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Huon de Bordeaux

encounters in Syria an old follower of the family named Gerasmes (2 syl.), whom he asks the way to Babylon. Gerasmes told him the shortest and best way was through a wood sixteen leagues long, and full of fairies; that few could go that way because King Oʹberon was sure to encounter them, and whoever spoke to this fay was lost for ever. If a traveller, on the other land, refused to answer him, he raised a most horrible storm of wind and rain, and made the forest seem one great river. “But,” says the vassal, “the river is a mere delusion, through which anyone can wade without wetting the soles of his shoes.” Huon for a time followed the advice of Gerasmes, but afterwards addressed Oberon, who told him the history of his birth. They became great friends, and when Oberon went to Paradise he left Huon his successor as lord and king of Mommur. He married Esclairmond, and was crowned “King of all Faerie.” (Huon de Bordeaux, a romance).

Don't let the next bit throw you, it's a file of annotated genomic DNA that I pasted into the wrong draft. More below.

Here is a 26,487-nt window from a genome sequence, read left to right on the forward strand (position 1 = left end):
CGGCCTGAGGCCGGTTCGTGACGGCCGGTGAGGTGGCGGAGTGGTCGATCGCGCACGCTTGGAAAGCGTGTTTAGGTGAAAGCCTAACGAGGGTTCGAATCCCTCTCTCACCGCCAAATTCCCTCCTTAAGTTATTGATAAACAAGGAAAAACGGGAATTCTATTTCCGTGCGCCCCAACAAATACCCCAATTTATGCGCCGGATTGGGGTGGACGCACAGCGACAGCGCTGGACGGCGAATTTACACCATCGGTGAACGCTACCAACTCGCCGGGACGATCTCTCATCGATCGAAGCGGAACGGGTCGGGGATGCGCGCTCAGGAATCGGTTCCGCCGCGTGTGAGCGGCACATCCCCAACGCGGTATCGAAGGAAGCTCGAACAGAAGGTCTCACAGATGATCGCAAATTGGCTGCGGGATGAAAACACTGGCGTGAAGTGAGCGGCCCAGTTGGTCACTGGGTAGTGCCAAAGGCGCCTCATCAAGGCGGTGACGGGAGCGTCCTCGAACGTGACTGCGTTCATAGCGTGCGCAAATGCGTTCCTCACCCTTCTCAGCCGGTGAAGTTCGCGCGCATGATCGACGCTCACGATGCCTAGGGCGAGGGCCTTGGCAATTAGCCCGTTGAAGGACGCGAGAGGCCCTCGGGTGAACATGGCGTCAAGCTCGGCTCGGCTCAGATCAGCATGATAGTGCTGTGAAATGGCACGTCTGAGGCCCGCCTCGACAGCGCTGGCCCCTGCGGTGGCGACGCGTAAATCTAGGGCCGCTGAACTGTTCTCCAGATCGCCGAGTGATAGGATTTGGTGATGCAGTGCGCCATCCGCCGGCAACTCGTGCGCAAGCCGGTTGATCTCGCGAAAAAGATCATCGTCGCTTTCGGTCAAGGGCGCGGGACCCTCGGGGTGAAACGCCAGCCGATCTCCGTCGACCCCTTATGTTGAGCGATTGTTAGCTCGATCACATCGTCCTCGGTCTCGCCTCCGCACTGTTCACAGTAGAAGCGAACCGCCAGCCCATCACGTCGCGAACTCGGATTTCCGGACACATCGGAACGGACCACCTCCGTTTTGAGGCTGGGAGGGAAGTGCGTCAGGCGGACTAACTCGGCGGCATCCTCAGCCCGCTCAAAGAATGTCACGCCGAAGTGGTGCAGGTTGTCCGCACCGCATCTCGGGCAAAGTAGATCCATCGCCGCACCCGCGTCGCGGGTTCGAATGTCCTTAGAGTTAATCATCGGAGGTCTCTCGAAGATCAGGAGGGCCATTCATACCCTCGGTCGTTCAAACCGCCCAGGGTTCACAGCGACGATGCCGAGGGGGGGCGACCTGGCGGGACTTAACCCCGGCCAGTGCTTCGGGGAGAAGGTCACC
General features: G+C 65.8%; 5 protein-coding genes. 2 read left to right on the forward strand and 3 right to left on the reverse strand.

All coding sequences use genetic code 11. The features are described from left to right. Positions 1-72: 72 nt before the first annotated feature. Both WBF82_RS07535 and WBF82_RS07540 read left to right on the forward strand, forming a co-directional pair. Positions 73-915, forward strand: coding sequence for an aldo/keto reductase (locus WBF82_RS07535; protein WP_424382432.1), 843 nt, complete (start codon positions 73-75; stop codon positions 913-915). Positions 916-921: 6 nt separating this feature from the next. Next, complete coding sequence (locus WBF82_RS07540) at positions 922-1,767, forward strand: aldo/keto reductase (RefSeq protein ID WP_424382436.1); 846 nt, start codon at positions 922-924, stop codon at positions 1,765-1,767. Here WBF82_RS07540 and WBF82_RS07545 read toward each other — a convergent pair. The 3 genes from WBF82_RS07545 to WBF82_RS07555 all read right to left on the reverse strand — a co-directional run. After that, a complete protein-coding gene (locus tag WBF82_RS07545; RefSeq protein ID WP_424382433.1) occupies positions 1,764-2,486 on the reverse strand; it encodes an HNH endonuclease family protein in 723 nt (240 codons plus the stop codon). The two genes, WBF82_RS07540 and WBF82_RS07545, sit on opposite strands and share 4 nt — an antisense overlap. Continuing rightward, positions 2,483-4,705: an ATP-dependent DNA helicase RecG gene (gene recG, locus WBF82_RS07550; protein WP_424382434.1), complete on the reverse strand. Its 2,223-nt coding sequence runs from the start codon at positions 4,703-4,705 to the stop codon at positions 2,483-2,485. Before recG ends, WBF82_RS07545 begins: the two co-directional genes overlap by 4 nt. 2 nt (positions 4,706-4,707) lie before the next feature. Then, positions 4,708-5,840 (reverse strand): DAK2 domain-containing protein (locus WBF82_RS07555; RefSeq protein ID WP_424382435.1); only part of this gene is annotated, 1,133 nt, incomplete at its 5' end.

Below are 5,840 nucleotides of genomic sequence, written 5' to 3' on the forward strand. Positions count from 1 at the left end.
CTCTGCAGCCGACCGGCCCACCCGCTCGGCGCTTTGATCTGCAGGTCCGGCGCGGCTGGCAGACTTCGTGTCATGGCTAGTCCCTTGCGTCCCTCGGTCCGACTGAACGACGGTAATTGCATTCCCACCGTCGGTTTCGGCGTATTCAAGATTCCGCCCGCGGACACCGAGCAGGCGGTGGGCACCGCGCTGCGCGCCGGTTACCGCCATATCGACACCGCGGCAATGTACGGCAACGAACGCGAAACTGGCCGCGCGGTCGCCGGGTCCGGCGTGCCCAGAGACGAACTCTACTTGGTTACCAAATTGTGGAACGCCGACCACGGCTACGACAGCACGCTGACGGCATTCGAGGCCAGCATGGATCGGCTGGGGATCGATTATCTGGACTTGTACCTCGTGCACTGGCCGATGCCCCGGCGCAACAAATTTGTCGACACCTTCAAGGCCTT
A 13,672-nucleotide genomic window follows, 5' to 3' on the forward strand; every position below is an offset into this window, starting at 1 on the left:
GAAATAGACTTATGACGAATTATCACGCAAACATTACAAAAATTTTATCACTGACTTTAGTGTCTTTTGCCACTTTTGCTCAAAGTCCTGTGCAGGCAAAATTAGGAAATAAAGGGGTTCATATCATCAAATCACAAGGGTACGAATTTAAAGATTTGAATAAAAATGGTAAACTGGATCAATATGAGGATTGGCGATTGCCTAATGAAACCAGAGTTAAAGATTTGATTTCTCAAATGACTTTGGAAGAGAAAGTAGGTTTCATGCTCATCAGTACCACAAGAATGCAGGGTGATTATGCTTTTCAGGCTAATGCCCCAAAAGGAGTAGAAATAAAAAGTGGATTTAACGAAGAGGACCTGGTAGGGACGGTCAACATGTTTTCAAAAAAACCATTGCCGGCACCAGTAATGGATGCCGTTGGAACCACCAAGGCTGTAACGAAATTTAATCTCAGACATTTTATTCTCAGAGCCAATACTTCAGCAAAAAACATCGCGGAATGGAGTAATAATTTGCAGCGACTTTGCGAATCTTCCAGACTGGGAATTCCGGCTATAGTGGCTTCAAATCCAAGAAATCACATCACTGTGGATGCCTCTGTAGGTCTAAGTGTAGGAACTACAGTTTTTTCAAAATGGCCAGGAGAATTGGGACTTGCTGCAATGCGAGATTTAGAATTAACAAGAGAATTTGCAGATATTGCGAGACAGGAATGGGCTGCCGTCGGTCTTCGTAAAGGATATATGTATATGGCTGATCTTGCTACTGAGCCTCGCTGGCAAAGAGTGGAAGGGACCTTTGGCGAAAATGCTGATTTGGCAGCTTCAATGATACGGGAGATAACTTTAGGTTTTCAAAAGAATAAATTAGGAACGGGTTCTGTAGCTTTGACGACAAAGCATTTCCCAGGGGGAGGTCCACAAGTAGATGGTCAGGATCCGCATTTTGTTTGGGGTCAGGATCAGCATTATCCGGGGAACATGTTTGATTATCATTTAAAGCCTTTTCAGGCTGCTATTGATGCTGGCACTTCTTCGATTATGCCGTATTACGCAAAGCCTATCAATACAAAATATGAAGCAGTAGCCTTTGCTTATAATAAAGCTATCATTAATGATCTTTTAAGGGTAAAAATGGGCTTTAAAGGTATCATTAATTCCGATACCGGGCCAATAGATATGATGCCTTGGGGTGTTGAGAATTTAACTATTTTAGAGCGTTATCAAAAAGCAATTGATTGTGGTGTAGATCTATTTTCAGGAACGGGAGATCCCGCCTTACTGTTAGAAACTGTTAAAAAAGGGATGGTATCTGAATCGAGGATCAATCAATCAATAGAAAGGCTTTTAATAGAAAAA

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Entry taken from Dictionary of Phrase and Fable, edited by the Rev. E. Cobham Brewer, LL.D. and revised in 1895.

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Hunt
Hunter
Hunter’s Moon (The)
Hunters and Runners
Hunting of the Hare
Hunting the Gowk
Hunting the Snark
Hunting two Hares
Huntingdon
Huntingdon Sturgeon (A)
Huon de Bordeaux
Hurdle Race (A)
Hurdy-gurdy
Hurlo-Thrumbo
Hurly-burly
Hurrah
Hurricane
Hurry
Hurry-skurry
Husband
Husband’s Boat (The)